What you need to know:
- Man-made emissions have increased annually since the landmark 2015 Paris climate accord was struck.
- The UN's independent panel of climate experts in October issued its starkest findings yet: emissions from fossil fuels must be slashed by half within 12 years in order to hit the Paris goals of limited temperature rises.
- But most Western economies remain heavily dependent on fossil fuels.
Campaign groups representing citizens from across the world demanded Tuesday that big energy leaves coal in the ground as COP24 host Poland pushed for protections allowing it to continue burning fossil fuel.
With nations locked in UN climate talks aimed at heading off runaway global warming, many parts of the world are already dealing with the storms, floods, fires and droughts our heating planet will suffer.
Man-made emissions have increased annually since the landmark 2015 Paris climate accord was struck and with political progress slowing, people who will bear the biggest burden issued their clearest plea to date: end fossil fuels now.
"The urgency of the climate crisis is very real on the ground because our people are suffering the different impacts of extreme weather," said Lidy Nacpil, co-coordinator of the Asia Peoples' Movement on Debt and Development.
"Crops will be destroyed not just by flooding and rain but also by droughts. Yet this urgency is not reflected in the actions of governments," she told AFP.
The People's Demands (https://www.peoplesdemands.org/) initiative has been signed by nearly 300,000 people from over 120 nations.
It calls on richer states -- who are responsible for most greenhouse gas emissions -- to honour their promises to help fund at-risk countries to adapt to climate change, and developed economies to be fully green by 2030.
They also want a ban on fracking and an immediate, worldwide moratorium on new fossil fuel exploration and extraction.
The UN's independent panel of climate experts in October issued its starkest findings yet: emissions from fossil fuels must be slashed by half within 12 years in order to hit the Paris goals of limited temperature rises.
But most Western economies remain heavily dependent on fossil fuels.
Poland, which gets roughly 80 percent of its electricity from coal, this week called for nations to weave measures into the UN climate framework that critics fear would allow it to keep polluting for decades.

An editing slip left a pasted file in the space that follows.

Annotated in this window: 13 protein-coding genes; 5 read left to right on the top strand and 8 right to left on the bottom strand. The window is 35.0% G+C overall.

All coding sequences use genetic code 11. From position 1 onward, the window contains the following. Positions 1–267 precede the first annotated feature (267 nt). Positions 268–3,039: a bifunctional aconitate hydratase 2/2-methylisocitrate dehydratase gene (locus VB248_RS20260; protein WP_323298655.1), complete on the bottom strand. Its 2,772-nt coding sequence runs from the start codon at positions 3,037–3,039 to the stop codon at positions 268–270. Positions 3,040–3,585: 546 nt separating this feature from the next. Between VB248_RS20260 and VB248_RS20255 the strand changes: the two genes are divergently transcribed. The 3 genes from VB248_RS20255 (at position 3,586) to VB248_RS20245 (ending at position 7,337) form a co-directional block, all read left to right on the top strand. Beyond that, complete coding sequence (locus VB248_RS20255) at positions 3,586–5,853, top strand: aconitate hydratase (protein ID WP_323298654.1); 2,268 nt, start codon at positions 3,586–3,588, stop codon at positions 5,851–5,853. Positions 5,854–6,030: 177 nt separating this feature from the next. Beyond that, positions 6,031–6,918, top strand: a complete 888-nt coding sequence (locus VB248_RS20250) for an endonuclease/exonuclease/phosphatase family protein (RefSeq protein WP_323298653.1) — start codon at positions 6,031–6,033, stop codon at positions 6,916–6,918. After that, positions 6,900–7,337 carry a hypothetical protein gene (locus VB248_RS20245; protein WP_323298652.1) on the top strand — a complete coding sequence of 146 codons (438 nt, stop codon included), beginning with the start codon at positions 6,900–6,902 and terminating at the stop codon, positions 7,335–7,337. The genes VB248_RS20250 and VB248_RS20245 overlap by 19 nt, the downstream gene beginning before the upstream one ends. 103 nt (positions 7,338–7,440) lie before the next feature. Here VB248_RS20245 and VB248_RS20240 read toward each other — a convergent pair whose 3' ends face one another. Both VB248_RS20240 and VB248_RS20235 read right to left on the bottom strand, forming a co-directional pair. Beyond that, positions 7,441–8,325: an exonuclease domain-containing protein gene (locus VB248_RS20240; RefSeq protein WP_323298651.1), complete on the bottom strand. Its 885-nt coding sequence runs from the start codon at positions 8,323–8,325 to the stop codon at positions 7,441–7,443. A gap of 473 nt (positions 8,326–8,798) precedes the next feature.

President Andrzej Duda used his address at the COP opening Monday to say Poland's dependence on coal "does not clash with climate protection and progress achieved in this vein".
Duda reinforced his message on Tuesday with a speech to miners in the southern town of Brzeszcze, where he said he would not allow "anyone to murder Polish mining".
He said while Poland was hosting the climate summit "we're also there to speak the truth without taking into account political correctness, which is often driven by foreign interests and not Polish ones".
Poland and other fossil-fuel reliant economies say they need a gradual and "just transition" towards renewables that protects miners and national energy security.
UN Secretary-General Antonio Guterres told officials at negotiations Tuesday that "the dialogue with industries is sometimes difficult and complex".
"But we believe that even in the oil and gas industry, there is a growing conscience that the present trend is not sustainable."
Paris committed countries to limiting temperature rises to well below two degrees Celsius (3.6 Fahrenheit) and to the safer cap of 1.5C if possible.
But a UN body warned last month that the gap between greenhouse gas emissions and levels needed to hit the Paris targets was bigger than ever before.
Air pollution alone is now estimated to kill as many as nine million people every year.
"More and more communities are understanding the need to transform our energy systems and their immediate reason is they can see how damaging coal plants or oil drilling are," said Nacpil.
"It's becoming a popular cry that there has to be a swift transition away from these kinds of energy."
Groups representing big energy are present at COP negotiations and environmentalists fear they may embolden nations to stick by old coal.
Jesse Bragg, of the Corporate Accountability group, told AFP fossil fuel influence at UN climate talks had "succeeded in making what goes on in those rooms very, very detached and different from the needs of the world."